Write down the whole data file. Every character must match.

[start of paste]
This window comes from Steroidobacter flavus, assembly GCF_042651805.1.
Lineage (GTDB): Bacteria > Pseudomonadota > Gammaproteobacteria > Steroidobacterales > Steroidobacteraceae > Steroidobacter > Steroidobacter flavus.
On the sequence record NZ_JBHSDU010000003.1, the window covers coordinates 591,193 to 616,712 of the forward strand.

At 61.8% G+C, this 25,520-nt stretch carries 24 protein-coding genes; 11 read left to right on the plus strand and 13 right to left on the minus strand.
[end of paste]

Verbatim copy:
This window comes from Steroidobacter flavus, assembly GCF_042651805.1.
Lineage (GTDB): Bacteria > Pseudomonadota > Gammaproteobacteria > Steroidobacterales > Steroidobacteraceae > Steroidobacter > Steroidobacter flavus.
On the sequence record NZ_JBHSDU010000003.1, the window covers coordinates 591,193 to 616,712 of the forward strand.

At 61.8% G+C, this 25,520-nt stretch carries 24 protein-coding genes; 11 read left to right on the plus strand and 13 right to left on the minus strand.